Wednesday, December 31, 2008

TiE Cleveburgh

The Cleveland Plain Dealer provides a follow up to the TiE Ohio story, which mentions a provocative and ambitious mega-regional initiative in the works:

The chapter's next step is to begin matching people who want to launch businesses with experienced entrepreneurs who can coach them.

"That's the TiE model," [said Baiju Shah, president and CEO of BioEnterprise and one of the founders of the local TiE chapter].

The TiE connection will allow Cleveland-area businesses to tap talent and resources from Silicon Valley to London, England, he said.

Organizers plan to hold more focused meetings in the future, exploring topics like biotechnology, Shah said. They also envision convening a Great Lakes conference to foster the concept of a "tech belt" stretching from Chicago through Cleveland to Pittsburgh.

TiE Ohio needs a geography lesson. Not only is the scale too big, but the Rust Belt is really two mega-regions, not one. There is some coherence to the mega-regional conception of the Great Lakes, but I see a number of economic sub-regions, or "corridors". I can imagine (actually, see) venture capital flowing between Cleveland and Pittsburgh, but all the way to/from Chicago? And if there is a tech belt for Chicago it is north and west of the city. Something as large as Minneapolis-Chicago might work, but even that is a stretch. Chicago-Milwaukee would be more like it.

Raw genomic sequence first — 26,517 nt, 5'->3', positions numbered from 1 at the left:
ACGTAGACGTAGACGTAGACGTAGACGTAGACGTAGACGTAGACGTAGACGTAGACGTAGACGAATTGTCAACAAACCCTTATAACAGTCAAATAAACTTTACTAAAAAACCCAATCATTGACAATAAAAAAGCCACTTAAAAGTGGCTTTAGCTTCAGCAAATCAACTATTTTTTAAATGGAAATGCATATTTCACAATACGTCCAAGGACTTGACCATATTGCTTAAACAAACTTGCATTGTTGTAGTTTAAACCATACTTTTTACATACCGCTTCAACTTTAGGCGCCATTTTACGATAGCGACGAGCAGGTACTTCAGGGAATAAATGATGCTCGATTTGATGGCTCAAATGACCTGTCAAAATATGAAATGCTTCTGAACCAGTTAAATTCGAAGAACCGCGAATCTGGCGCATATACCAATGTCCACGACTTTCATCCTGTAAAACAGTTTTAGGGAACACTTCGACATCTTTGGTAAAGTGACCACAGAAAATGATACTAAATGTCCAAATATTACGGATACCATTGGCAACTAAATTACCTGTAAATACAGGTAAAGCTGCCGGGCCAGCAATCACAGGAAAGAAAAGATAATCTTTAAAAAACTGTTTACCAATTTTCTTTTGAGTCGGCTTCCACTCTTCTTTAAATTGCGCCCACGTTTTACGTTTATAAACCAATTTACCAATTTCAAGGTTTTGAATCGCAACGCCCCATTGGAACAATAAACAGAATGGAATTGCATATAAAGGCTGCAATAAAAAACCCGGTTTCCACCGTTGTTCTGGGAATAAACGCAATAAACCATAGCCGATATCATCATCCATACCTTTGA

1 comment:

John Morris said...

I kind of feel that the business people and investors may have a better feel for this than us. To start with, it's most likely that the Pittsburgh/ Cleveland corridor lacks enough South Asians alone to complete a network and needs connections to a wider area.

I think theses webs are complex and often industry centric. For example, Pittsburgh's video game developers are connected to places with lots of developers like Boston, NY and the Bay area. Hollywood connects to Bollywood and global finacial centers are globaly linked.